Reposed from I Need Politics
A little independent horror film is making some big waves already in the political pool before filming has even begun. The New World Horror, an independent feature-length zombie movie set to begin filming this month in Janesville, Wisconsin, will rely on acting and production talent indigenous to the Madison area. But the fact that it has not even been shot yet has not stopped those who search for new reasons to be angry and offended. Some Madison conservatives cannot resist getting tossed about by the film’s promotional trailer and its (really cool) cinematic poster. Is it possible that conservatives look too hard for reasons to be upset? I suggest that slamming a left-leaning independent film made by local talent is indicative of overly sensitive sensitivities on the right.
I discovered the emerging controversy through my social media connection with one of the project’s producers and Director of Photography, Steven Renfro. Renfro was one of my cousin’s roommates in college and an all-round good character: a “good egg” as my folks used to say. We were never particularly close, and we differ on political and world view issues, albeit more so today than back in school. Nevertheless, I have always maintained fondness and great respect for Steve, mainly for his subtle wit, remarkable affability and of course, as a friend of the family. I do not need to agree with Steve on anything in order to value him as a person and support his ambitions and causes, and I certainly support his zombie film endeavor because it stands for just a little bit more than entertainment. It is a form of commentary, and we ought to promote commentary.
Creators of The New World Horror say “it tells the story of eight strangers who find life turned upside down when a demonic virus from hell transforms those at a local Tea Party rally into zombies. It’s Night of the Living Dead-meets-Evil Dead as the survivors band together to fend off the approaching End Times.” So what? Well, the slight poke at the Tea Party has some conservatives upset.
Collin Roth, who writes for the conservative site Right Wisconsin, was among the first to attack the film. He wrote that the film’s Director, Adam Schabow, harbors an “absurd fear” of Americans who hold values consistent with the Tea Party platform. By making this film, Roth thinks that Schabow betrays a “smug disdain” for conservatives. Madison area conservative radio host and commentator Vicki McKenna sounded off on the film, saying, “What a spectacular lack of self-awareness to have left-wingers accuse other people of being brain-dead, brain-eating zombies.” While I appreciate a poetic, well-crafted insult as much as anyone, a few minutes of listening to her show had me thinking of that “smug disdain” that Roth mentioned, and it was not about the creators of the film.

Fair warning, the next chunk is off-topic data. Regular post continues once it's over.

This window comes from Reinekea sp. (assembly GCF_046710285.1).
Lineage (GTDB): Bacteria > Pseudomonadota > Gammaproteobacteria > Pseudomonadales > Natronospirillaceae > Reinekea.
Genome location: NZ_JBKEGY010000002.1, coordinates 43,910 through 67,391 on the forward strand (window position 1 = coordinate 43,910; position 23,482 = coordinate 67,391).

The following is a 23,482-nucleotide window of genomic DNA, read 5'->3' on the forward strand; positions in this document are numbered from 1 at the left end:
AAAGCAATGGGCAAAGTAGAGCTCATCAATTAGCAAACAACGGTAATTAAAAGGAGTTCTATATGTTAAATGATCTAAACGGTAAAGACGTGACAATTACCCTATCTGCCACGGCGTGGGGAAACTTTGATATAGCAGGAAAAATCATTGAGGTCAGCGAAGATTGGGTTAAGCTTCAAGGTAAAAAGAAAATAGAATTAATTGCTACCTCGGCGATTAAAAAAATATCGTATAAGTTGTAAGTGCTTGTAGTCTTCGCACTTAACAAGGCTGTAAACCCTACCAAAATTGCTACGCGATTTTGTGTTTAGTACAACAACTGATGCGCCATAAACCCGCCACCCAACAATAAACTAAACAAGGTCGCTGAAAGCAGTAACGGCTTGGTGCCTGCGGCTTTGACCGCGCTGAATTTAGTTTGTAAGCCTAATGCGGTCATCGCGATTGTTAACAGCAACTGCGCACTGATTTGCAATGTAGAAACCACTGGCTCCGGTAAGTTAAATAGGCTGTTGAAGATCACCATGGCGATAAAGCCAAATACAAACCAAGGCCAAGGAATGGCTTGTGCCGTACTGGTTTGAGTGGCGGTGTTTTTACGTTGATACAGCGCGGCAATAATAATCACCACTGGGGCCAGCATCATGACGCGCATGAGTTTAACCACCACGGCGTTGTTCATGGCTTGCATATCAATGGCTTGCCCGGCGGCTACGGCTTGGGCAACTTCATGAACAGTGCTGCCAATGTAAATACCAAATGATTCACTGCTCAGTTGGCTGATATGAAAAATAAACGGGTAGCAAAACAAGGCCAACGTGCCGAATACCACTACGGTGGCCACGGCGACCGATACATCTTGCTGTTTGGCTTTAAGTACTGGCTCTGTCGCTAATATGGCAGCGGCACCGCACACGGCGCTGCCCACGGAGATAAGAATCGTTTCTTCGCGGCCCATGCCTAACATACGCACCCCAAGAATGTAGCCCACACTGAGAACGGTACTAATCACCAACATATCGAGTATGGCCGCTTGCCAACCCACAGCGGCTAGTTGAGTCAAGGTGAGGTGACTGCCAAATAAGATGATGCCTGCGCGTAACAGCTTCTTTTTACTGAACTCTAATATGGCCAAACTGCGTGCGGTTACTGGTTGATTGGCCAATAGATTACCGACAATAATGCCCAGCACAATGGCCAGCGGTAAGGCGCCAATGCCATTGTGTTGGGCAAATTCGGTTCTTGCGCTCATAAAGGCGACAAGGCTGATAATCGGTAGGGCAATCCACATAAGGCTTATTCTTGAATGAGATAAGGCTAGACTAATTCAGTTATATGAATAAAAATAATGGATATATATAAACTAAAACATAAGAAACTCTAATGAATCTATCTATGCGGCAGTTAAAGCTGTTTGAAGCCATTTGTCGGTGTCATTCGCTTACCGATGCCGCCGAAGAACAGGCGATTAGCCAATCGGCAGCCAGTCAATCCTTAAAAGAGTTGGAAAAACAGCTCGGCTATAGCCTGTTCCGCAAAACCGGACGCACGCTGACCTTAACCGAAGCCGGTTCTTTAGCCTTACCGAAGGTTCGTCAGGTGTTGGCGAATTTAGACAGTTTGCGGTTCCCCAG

And this brings me to my point. What is wrong with the right, and some would argue the list is infinitely long, is that its vocal majority complains an awful lot and spends an inordinate amount of time being angry and offended. It stands to reason that an individual or collective that prides itself on delivering insults with some real zing should be much less offended and much more impressed by the opposition’s reply in kind. Instead of responding with indignant disturbance, perhaps the right can say, “Hey, good one!” Some witty banter, a little bit of sarcasm, and a will to not only take aim at but fire upon the political opposition accomplishes something that dull, ordinary conversation cannot. As author and mathematician David Berlinski once said in an interview about invective, “It’s invigorating. It forces people to come up with something better.”
Schabow regularly opines on politics at the Wisconsin-based liberal blog site Blogging Blue so it should not be surprising that the film has political overtones. According to a donation page on Indiegogo.com, Schabow is inspired by both a love of the horror film genre and frustration with the political landscape of Wisconsin and the nation as a whole. One thing that sets the nation apart from other nations is our extensive freedom of expression, and Schabow is merely developing a creative outlet for his political dissatisfaction. Not only must we understand that he has a right to do this, but we ought to support his contribution to the national conversation, no matter how much we may agree or disagree with his message. It is to our collective shame that any voice be silenced so let the right not allow itself to be so easily whipped up into a frenzy over a little bit of fun and let us all chill out a bit and enjoy the discussion with a little bit of spice.
Readers can follow the progress of The New World Horror on their Facebook page and at thenewworldhorror.com.